mostly physics and code. about me.

# Numerical integration of light paths in a Schwarzschild metric

14 Oct 2017

## Differential equations of orbit

The Schwarzschild metric is one of the most famous solutions to the Einstein field equations, and the line element in this metric (in natural units $c = G = 1$) is given by:

We are interested in the trajectory of a light ray in such a metric. Since the metric is spherically symmetric, any light ray that starts with a certain $\theta$ must stay in the same $\theta$ plane, hence we can arbitrarily set $\theta = \pi/2$ and do away with all the $\theta$ terms.

Light follows a null (lightlike) trajectory given by $ds^2 = 0$. In the absence of external forces, it should also travel along a geodesic. These are governed by the geodesic equations, which can be derived using Euler-Lagrange equations. Due to the symmetry of the metric, applying the Euler-Lagrange equations to the metric gives us two conserved quantities:

where $\dot{}$ refers to derivative with respect to an affine parameter.

Using the null condition, we have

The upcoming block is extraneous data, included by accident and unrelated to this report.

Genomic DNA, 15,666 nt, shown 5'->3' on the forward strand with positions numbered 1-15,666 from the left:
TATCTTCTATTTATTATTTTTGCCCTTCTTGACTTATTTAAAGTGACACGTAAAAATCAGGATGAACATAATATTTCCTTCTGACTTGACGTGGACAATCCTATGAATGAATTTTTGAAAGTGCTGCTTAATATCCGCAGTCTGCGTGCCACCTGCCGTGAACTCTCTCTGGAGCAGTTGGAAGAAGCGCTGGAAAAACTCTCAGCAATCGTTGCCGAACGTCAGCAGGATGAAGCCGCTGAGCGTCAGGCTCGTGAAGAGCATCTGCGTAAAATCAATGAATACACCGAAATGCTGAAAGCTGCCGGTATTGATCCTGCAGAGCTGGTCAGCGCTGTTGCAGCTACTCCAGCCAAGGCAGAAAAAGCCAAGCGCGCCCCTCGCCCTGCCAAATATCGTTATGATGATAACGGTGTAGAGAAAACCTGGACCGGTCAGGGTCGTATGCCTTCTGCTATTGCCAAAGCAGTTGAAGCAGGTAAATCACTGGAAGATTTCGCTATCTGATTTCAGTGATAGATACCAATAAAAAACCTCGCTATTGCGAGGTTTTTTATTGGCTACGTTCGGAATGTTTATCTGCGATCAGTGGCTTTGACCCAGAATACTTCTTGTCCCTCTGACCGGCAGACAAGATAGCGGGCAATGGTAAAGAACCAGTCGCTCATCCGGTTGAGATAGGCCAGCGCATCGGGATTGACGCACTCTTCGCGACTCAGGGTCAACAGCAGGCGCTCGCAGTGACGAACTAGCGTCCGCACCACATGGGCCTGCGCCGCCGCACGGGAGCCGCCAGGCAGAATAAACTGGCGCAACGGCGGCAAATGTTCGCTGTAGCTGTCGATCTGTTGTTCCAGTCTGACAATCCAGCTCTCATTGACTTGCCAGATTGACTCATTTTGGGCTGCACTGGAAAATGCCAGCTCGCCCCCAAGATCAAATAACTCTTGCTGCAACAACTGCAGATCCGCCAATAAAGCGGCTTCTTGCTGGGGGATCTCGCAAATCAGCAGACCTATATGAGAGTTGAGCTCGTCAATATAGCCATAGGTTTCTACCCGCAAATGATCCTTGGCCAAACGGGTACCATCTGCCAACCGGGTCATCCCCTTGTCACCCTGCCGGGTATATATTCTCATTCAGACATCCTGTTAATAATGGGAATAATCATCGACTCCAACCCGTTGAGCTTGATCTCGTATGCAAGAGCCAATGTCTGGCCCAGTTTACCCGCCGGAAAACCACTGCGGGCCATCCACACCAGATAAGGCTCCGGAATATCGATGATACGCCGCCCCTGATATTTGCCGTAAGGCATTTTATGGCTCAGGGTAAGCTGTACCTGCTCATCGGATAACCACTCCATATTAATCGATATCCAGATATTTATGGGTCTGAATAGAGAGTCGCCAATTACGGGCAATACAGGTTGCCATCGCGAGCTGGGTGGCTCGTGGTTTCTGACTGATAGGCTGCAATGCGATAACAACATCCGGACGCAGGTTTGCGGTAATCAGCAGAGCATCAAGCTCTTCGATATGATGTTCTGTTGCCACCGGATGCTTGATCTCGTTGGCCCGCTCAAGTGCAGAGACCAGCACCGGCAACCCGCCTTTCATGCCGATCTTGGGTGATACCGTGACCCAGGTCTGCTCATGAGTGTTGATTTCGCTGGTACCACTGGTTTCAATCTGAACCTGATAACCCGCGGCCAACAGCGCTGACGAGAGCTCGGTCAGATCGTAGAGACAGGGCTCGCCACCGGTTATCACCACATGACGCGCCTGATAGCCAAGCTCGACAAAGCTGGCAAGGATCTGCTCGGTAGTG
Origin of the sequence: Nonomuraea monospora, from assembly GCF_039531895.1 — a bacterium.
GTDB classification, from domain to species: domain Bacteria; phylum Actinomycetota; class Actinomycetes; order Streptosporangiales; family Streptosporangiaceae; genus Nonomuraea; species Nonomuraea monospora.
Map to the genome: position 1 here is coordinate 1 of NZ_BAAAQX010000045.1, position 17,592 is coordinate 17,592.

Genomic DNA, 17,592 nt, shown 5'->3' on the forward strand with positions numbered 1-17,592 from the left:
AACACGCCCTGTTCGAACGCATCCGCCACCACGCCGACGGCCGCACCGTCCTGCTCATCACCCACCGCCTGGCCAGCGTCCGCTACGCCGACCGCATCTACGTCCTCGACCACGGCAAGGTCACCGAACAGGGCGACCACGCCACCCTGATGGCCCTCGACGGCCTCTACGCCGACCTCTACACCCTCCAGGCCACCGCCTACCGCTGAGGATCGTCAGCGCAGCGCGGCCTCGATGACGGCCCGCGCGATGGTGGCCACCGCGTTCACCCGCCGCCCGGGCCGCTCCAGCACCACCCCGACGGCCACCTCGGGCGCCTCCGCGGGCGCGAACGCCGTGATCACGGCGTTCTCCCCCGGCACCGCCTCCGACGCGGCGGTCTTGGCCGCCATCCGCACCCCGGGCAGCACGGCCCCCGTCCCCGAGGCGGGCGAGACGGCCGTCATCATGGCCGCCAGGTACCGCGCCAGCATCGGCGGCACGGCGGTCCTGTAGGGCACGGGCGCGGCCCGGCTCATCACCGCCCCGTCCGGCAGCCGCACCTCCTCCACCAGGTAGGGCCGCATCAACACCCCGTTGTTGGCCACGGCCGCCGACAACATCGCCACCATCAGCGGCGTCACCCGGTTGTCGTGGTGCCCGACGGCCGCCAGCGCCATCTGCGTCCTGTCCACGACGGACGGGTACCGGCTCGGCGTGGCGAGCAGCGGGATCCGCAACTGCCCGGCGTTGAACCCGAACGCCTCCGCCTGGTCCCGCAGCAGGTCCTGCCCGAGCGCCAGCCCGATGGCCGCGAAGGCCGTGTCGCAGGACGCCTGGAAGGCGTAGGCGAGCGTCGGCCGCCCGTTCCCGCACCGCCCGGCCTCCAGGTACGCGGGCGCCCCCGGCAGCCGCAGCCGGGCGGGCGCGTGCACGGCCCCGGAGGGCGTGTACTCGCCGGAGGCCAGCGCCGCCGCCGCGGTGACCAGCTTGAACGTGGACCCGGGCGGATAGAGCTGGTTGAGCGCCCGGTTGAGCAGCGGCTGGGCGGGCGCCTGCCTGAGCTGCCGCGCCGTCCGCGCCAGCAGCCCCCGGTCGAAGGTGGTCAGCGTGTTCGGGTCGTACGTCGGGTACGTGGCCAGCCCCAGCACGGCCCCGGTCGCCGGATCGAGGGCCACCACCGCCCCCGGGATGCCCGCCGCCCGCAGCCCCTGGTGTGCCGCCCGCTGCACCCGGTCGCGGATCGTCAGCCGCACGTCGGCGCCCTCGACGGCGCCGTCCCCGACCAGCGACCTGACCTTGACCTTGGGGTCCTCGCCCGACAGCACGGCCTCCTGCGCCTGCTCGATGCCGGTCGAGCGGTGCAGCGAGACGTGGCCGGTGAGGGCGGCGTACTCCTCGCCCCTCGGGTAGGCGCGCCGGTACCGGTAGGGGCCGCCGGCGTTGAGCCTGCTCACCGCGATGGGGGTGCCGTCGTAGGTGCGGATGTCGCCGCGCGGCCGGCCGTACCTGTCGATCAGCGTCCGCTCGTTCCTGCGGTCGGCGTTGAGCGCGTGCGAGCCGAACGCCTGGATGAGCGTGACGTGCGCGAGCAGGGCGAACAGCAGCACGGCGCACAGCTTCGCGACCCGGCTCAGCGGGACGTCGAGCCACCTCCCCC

This can be expressed in terms of $\dot{r}$, and differentiating again gives the second-order differential equation for $r$:

This can be easily converted into a first-order differential equation to be solved numerically by setting a variable $p = \dot{r}$. So we have these 3 differential equations to compute numerically:

(This can of course be solved analytically in the weak gravity limit, which gives the light bending equation $\Delta \phi = 4M/R$.)

## Initial conditions

In principle, we need the initial values of $r$, $p$, and $\phi$ to start the numerical simulation. However, if we fix the incoming velocity to be horizontal, then we would only need to specify the initial $x_0$ and $y_0$ coordinates.

The initial conditions then can be given as follows:

Then, the only free parameters to specify $b$ and $x_0$, in addition to mass.

## Graphs

For a mass of $M = 1$ (corresponding to Schwarzschild black hole radius of 2), this is a plot of the trajectories with different impact parameters $b$:

And they do fit quite well with the theoretical deflection angle, for large impact parameters: